Nigerian Church Collapses, 160 Dead, Says Hospital Director

Mon December 12, 2016 - National Edition
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Mortuaries on Sunday overflowed with the bodies of at least 160 people killed in the collapse of a southern Nigeria church building.
Mortuaries on Sunday overflowed with the bodies of at least 160 people killed in the collapse of a southern Nigeria church building.

Mortuaries on Sunday overflowed with the bodies of at least 160 people killed in the collapse of a southern Nigeria church building whose construction, worshipers said, had been rushed.

Hundreds were inside Reigners Bible Church International in the city of Uyo on Saturday for the episcopal ordination of founder Akan Weeks when the metal girders fell and the corrugated iron roof caved in.

Screaming survivors streamed out amid cries from the injured inside.

“There were trapped bodies, parts of bodies, blood all over the place, and people's handbags and shoes scattered,” said computer analyst Ukeme Eyibio.

Among the survivors were Weeks and Udom Emmanuel, the governor of Akwa Ibom state, which contains Uyo.

Eyibio had parked his car outside the complex to make a phone call when he heard a deafening crash and saw the church had disappeared.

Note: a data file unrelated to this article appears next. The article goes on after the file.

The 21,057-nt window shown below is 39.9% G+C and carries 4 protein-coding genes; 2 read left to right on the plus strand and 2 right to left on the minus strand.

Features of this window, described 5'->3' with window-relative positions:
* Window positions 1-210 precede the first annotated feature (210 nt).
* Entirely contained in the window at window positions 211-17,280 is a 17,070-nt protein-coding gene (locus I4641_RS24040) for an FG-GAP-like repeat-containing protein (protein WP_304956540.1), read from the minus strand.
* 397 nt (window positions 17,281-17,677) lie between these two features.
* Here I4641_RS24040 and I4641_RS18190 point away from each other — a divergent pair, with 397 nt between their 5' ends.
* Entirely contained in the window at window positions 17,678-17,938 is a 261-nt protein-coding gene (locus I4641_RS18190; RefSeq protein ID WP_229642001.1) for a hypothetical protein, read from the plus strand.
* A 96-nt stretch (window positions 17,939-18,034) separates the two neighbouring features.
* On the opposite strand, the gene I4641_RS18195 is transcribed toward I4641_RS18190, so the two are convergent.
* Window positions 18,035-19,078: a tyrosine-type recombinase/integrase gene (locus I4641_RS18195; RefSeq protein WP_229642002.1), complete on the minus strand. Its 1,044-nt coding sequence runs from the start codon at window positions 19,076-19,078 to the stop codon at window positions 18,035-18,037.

He and three others dragged 10 injured people from an overflow area for worshipers just outside the collapsed church. They did not enter the main structure because a construction worker warned that it was not safe.

The worker called his boss at a nearby construction company, which sent a crane to lift debris off bodies.

While waiting for the crane, Eyibio helped a man whose legs were trapped under a girder.

“I rushed to my car, got out the tire jack and used that to get the beam off his legs,” the 27-year-old said.

Many of the dead were taken to private mortuaries scattered across the city, youth leader Edikan Peters said. Some people took the bodies of relatives to their homes because of the overcrowding.

Peters said he counted 90 bodies removed from the church before he was told to stop his tally Saturday night. Journalists also said church officials sought to prevent them from documenting the tragedy, trying to seize cameras and forcing some to leave the area.

The church was still under construction and workers had been rushing to finish it in time for Saturday's ceremony, congregants said. The governor's spokesman, Ekerete Udoh, said the state government will investigate whether any building standards were compromised.

Buildings collapse often in Nigeria because of endemic corruption that allows contractors to use substandard materials and bribe inspectors to ignore shoddy work or a lack of permits.

In 2014, 116 people died when a multistory guesthouse of the Synagogue Church of All Nations collapsed in Lagos, Nigeria's largest city. Most victims were visiting South African followers of the megachurch's influential founder, T.B. Joshua.

Source: The Washington Post http://www.washingtonpost.com




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